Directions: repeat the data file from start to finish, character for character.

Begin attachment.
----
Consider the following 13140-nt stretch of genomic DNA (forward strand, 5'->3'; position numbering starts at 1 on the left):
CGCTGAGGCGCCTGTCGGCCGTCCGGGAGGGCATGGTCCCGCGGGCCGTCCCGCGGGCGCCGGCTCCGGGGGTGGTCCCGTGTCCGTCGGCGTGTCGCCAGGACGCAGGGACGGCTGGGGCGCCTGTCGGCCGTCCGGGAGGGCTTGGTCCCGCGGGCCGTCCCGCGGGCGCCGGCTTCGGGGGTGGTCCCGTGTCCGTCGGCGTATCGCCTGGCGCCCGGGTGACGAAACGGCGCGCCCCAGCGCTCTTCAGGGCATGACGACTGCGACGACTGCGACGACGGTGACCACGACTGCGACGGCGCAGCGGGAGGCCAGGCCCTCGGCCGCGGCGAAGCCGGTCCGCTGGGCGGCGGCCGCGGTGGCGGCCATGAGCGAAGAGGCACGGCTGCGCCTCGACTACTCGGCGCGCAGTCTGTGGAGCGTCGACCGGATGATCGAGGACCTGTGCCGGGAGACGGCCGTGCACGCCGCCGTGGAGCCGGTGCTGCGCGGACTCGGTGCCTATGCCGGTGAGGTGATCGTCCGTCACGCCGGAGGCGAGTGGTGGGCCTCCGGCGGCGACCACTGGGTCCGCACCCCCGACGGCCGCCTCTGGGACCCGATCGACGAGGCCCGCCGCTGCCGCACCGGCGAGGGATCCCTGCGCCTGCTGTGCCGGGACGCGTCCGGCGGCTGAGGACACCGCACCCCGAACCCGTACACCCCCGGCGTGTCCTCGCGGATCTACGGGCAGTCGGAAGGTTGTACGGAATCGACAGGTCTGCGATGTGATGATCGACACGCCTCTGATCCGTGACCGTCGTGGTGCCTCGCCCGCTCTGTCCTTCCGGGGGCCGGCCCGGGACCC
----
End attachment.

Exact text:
Consider the following 13140-nt stretch of genomic DNA (forward strand, 5'->3'; position numbering starts at 1 on the left):
CGCTGAGGCGCCTGTCGGCCGTCCGGGAGGGCATGGTCCCGCGGGCCGTCCCGCGGGCGCCGGCTCCGGGGGTGGTCCCGTGTCCGTCGGCGTGTCGCCAGGACGCAGGGACGGCTGGGGCGCCTGTCGGCCGTCCGGGAGGGCTTGGTCCCGCGGGCCGTCCCGCGGGCGCCGGCTTCGGGGGTGGTCCCGTGTCCGTCGGCGTATCGCCTGGCGCCCGGGTGACGAAACGGCGCGCCCCAGCGCTCTTCAGGGCATGACGACTGCGACGACTGCGACGACGGTGACCACGACTGCGACGGCGCAGCGGGAGGCCAGGCCCTCGGCCGCGGCGAAGCCGGTCCGCTGGGCGGCGGCCGCGGTGGCGGCCATGAGCGAAGAGGCACGGCTGCGCCTCGACTACTCGGCGCGCAGTCTGTGGAGCGTCGACCGGATGATCGAGGACCTGTGCCGGGAGACGGCCGTGCACGCCGCCGTGGAGCCGGTGCTGCGCGGACTCGGTGCCTATGCCGGTGAGGTGATCGTCCGTCACGCCGGAGGCGAGTGGTGGGCCTCCGGCGGCGACCACTGGGTCCGCACCCCCGACGGCCGCCTCTGGGACCCGATCGACGAGGCCCGCCGCTGCCGCACCGGCGAGGGATCCCTGCGCCTGCTGTGCCGGGACGCGTCCGGCGGCTGAGGACACCGCACCCCGAACCCGTACACCCCCGGCGTGTCCTCGCGGATCTACGGGCAGTCGGAAGGTTGTACGGAATCGACAGGTCTGCGATGTGATGATCGACACGCCTCTGATCCGTGACCGTCGTGGTGCCTCGCCCGCTCTGTCCTTCCGGGGGCCGGCCCGGGACCC